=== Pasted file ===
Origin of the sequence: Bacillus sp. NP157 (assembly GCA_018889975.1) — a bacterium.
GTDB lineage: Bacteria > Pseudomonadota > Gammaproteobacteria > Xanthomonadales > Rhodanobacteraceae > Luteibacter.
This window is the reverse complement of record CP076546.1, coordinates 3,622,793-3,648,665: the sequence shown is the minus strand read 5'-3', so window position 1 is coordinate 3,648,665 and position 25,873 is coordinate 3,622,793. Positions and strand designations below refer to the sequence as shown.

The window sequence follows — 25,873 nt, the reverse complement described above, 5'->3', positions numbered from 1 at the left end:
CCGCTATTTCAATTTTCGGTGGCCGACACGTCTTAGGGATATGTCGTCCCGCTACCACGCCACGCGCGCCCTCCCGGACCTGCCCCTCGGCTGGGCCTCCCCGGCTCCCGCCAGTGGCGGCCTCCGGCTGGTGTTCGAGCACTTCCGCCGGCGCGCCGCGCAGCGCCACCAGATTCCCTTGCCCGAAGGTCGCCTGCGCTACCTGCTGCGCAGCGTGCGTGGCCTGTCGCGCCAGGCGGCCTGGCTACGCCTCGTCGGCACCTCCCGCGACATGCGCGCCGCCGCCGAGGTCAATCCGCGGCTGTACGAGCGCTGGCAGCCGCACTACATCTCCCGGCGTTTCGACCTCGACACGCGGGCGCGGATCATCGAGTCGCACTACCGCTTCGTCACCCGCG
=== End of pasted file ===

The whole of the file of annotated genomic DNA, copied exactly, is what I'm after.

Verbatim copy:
Origin of the sequence: Bacillus sp. NP157 (assembly GCA_018889975.1) — a bacterium.
GTDB lineage: Bacteria > Pseudomonadota > Gammaproteobacteria > Xanthomonadales > Rhodanobacteraceae > Luteibacter.
This window is the reverse complement of record CP076546.1, coordinates 3,622,793-3,648,665: the sequence shown is the minus strand read 5'-3', so window position 1 is coordinate 3,648,665 and position 25,873 is coordinate 3,622,793. Positions and strand designations below refer to the sequence as shown.

The window sequence follows — 25,873 nt, the reverse complement described above, 5'->3', positions numbered from 1 at the left end:
CCGCTATTTCAATTTTCGGTGGCCGACACGTCTTAGGGATATGTCGTCCCGCTACCACGCCACGCGCGCCCTCCCGGACCTGCCCCTCGGCTGGGCCTCCCCGGCTCCCGCCAGTGGCGGCCTCCGGCTGGTGTTCGAGCACTTCCGCCGGCGCGCCGCGCAGCGCCACCAGATTCCCTTGCCCGAAGGTCGCCTGCGCTACCTGCTGCGCAGCGTGCGTGGCCTGTCGCGCCAGGCGGCCTGGCTACGCCTCGTCGGCACCTCCCGCGACATGCGCGCCGCCGCCGAGGTCAATCCGCGGCTGTACGAGCGCTGGCAGCCGCACTACATCTCCCGGCGTTTCGACCTCGACACGCGGGCGCGGATCATCGAGTCGCACTACCGCTTCGTCACCCGCG